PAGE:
The 26,630 allegedly counterfeit Quebec coins were seized at Mirabel airport on Jan. 9, at Généreux’s home in Sorel on Feb. 1 and inside a storage locker on his property on Feb. 7, the CBSA stated in search warrants filed in Quebec court. Généreux is now facing criminal charges.

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Sault Ste. Marie police spokesperson Lincoln Loulitt confirmed in an email that Sault officers also seized 15 of these fake coins in the northern Ontario city on April 13 after a person was arrested.

Loulitt did not reveal further details about that arrest, but said in his email that Sault police have not seen any more dodgy toonies since officers seized those 15 counterfeit $2 coins.

The fake coins circulating in Sault Ste. Marie were first publicly revealed by Mike Turcotte, the co-owner of Vintage Games N Junque, a retailer in the Sault that sells coins and collectibles.

Turcotte said he spotted them himself only because he was an avid coin collector for 20 years.

“It’s a crazy idea to make fake toonies, but it’s such a genius scam because who’s going to waste their time going through their change looking for fakes?” Turcotte added.

Turcotte posted photos of the dodgy coins on a social media account after they landed in his till. He then shared that news with Soo Today, which published a story about them in May.

In an interview with Global News, Turcotte said he has since figured out exactly where his first fake toonie came from. His store received it from a youth who spent it after he had received it from his grandfather, so the fakes are circulating in the community, Turcotte said.

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The youth later called back to apologize, not knowing the coin was fake when he spent it, Turcotte said.

Marshall said he doesn’t know if the coins from the Quebec man circulated west and north to the Sault or whether the suspect in Sault Ste. Marie made a small order from China as a trial experiment from the same coin maker in China selling them online.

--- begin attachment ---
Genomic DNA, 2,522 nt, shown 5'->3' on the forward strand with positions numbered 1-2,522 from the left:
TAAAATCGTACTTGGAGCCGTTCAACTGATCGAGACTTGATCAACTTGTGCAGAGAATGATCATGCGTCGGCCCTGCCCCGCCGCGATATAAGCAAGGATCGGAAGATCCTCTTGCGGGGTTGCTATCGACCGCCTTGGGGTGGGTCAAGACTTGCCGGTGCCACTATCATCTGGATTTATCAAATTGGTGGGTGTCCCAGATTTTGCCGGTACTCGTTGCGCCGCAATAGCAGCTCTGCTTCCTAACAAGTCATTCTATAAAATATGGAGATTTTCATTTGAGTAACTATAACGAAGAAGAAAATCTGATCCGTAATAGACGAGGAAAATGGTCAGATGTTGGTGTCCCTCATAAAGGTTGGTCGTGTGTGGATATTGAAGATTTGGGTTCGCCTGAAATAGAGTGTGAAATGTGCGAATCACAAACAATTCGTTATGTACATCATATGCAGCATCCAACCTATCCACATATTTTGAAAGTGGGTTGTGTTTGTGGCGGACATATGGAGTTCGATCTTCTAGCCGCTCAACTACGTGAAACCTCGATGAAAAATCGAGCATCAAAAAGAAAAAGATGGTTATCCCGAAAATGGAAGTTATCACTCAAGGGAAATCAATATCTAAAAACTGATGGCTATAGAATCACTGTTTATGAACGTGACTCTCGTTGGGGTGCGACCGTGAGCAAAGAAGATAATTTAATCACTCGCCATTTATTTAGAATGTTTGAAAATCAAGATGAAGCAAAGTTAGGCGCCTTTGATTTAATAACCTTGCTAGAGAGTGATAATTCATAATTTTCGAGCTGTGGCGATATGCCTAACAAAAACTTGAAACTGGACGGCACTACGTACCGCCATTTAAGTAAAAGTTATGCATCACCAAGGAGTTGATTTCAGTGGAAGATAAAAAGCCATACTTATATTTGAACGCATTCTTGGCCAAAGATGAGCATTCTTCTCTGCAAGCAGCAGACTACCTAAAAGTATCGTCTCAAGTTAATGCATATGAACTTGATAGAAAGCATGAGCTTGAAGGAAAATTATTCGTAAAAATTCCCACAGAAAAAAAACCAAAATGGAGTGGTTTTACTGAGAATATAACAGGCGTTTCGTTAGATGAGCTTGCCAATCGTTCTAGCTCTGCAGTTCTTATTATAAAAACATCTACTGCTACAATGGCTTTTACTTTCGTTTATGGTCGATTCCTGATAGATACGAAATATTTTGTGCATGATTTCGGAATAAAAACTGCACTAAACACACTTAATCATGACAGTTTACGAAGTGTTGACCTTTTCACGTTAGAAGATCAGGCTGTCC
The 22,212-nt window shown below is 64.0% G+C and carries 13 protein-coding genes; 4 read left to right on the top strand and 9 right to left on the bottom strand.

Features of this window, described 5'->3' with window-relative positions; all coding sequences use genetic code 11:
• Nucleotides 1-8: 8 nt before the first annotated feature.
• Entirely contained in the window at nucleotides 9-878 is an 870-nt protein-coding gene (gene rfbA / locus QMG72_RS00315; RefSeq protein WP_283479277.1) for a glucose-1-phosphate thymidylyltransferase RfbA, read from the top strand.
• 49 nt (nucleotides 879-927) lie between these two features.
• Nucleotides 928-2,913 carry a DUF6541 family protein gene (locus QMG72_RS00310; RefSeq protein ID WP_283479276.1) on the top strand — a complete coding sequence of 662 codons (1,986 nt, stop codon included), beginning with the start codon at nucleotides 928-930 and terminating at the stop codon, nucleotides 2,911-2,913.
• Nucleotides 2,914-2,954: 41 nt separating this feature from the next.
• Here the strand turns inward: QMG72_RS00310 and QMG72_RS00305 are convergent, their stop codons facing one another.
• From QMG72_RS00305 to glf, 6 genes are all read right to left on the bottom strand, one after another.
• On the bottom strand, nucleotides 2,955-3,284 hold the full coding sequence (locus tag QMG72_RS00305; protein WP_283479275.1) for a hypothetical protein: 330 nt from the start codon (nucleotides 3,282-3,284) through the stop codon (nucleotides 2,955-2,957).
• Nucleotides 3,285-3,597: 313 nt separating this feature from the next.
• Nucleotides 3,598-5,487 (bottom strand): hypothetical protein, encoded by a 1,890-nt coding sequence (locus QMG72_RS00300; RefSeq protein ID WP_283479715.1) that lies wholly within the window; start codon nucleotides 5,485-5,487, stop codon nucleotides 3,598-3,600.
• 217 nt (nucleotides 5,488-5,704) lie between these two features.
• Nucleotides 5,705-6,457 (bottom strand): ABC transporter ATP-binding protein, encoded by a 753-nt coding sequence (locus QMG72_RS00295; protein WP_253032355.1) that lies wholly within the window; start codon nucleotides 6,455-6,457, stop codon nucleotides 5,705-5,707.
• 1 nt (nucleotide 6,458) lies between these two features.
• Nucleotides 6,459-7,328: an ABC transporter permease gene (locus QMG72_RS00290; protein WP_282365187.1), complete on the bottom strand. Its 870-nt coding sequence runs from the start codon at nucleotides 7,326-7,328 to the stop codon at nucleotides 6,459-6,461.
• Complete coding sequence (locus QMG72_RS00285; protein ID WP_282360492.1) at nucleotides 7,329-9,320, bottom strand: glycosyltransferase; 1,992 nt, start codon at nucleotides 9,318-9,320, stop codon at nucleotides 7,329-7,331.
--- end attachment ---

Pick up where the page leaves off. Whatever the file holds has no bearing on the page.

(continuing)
“If that guy in the Sault bought only 15, it was likely a feeler operation. See if you can pass them, and then if you can, you make a bigger order,” Marshall explained.

Marshall feels the Chinese coin maker of the new fake made minor changes to a genuine Canadian circulated coin but included features to make it identifiable, almost leaving fingerprints.

“But he’s made it similar enough that secondary buyers can attempt to pass it off as real,” Marshall said. “I can pass them all day long because nobody looks at their change.”

Marshall says this new variety of toonie is different than the so-called “camel-toe toonie,” another fake variety of the $2 coin that has been traced back to the Greater Toronto Area.

In 2022, the RCMP arrested Daixiong He, 68, of Richmond Hill, Ont., after seizing 10,000 counterfeit toonies that were circulating in the Greater Toronto Area. He was charged with uttering and possession of counterfeit money.

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Marshall said “camel-toe toonies are easily identifiable because the polar bear’s right toes are far different than the genuine coin’s design.”

The genuine coin (green arrow on the left) versus the counterfeit (red arrow) on the right. Genuine: Fine details of the bear’s paws. The polar bear’s paw is grossly misshapen on the right. RCMP